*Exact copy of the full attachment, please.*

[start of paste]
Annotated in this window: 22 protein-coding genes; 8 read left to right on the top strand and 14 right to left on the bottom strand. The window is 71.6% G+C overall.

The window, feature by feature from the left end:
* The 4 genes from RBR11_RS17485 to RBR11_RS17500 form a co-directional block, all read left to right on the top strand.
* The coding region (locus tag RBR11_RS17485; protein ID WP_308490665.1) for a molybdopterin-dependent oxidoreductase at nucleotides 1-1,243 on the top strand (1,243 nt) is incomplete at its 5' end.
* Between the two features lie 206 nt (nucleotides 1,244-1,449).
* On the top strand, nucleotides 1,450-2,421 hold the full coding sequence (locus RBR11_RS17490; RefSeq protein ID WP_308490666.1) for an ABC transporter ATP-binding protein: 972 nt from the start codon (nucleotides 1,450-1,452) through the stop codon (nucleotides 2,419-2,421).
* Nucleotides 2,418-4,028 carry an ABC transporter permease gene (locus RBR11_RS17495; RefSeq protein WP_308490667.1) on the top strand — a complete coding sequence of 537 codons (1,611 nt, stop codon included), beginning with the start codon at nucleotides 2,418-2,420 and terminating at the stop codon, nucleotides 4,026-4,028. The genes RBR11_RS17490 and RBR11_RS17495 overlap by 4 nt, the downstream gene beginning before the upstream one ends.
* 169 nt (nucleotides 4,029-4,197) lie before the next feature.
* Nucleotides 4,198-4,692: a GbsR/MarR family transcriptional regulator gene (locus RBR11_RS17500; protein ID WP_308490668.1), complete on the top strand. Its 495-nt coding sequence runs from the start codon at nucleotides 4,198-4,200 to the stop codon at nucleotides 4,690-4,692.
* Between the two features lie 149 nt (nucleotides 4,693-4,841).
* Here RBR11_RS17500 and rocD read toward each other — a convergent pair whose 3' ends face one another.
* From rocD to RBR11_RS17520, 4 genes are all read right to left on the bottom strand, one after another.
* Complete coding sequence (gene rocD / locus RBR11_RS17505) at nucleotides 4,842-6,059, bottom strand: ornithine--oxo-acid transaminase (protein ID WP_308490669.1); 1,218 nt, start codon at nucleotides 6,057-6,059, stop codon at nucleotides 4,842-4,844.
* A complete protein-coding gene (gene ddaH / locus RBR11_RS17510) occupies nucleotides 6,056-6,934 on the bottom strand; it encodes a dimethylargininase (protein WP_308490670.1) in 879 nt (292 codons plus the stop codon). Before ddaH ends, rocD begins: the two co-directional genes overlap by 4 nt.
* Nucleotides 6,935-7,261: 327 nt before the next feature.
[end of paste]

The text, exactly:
Annotated in this window: 22 protein-coding genes; 8 read left to right on the top strand and 14 right to left on the bottom strand. The window is 71.6% G+C overall.

The window, feature by feature from the left end:
* The 4 genes from RBR11_RS17485 to RBR11_RS17500 form a co-directional block, all read left to right on the top strand.
* The coding region (locus tag RBR11_RS17485; protein ID WP_308490665.1) for a molybdopterin-dependent oxidoreductase at nucleotides 1-1,243 on the top strand (1,243 nt) is incomplete at its 5' end.
* Between the two features lie 206 nt (nucleotides 1,244-1,449).
* On the top strand, nucleotides 1,450-2,421 hold the full coding sequence (locus RBR11_RS17490; RefSeq protein ID WP_308490666.1) for an ABC transporter ATP-binding protein: 972 nt from the start codon (nucleotides 1,450-1,452) through the stop codon (nucleotides 2,419-2,421).
* Nucleotides 2,418-4,028 carry an ABC transporter permease gene (locus RBR11_RS17495; RefSeq protein WP_308490667.1) on the top strand — a complete coding sequence of 537 codons (1,611 nt, stop codon included), beginning with the start codon at nucleotides 2,418-2,420 and terminating at the stop codon, nucleotides 4,026-4,028. The genes RBR11_RS17490 and RBR11_RS17495 overlap by 4 nt, the downstream gene beginning before the upstream one ends.
* 169 nt (nucleotides 4,029-4,197) lie before the next feature.
* Nucleotides 4,198-4,692: a GbsR/MarR family transcriptional regulator gene (locus RBR11_RS17500; protein ID WP_308490668.1), complete on the top strand. Its 495-nt coding sequence runs from the start codon at nucleotides 4,198-4,200 to the stop codon at nucleotides 4,690-4,692.
* Between the two features lie 149 nt (nucleotides 4,693-4,841).
* Here RBR11_RS17500 and rocD read toward each other — a convergent pair whose 3' ends face one another.
* From rocD to RBR11_RS17520, 4 genes are all read right to left on the bottom strand, one after another.
* Complete coding sequence (gene rocD / locus RBR11_RS17505) at nucleotides 4,842-6,059, bottom strand: ornithine--oxo-acid transaminase (protein ID WP_308490669.1); 1,218 nt, start codon at nucleotides 6,057-6,059, stop codon at nucleotides 4,842-4,844.
* A complete protein-coding gene (gene ddaH / locus RBR11_RS17510) occupies nucleotides 6,056-6,934 on the bottom strand; it encodes a dimethylargininase (protein WP_308490670.1) in 879 nt (292 codons plus the stop codon). Before ddaH ends, rocD begins: the two co-directional genes overlap by 4 nt.
* Nucleotides 6,935-7,261: 327 nt before the next feature.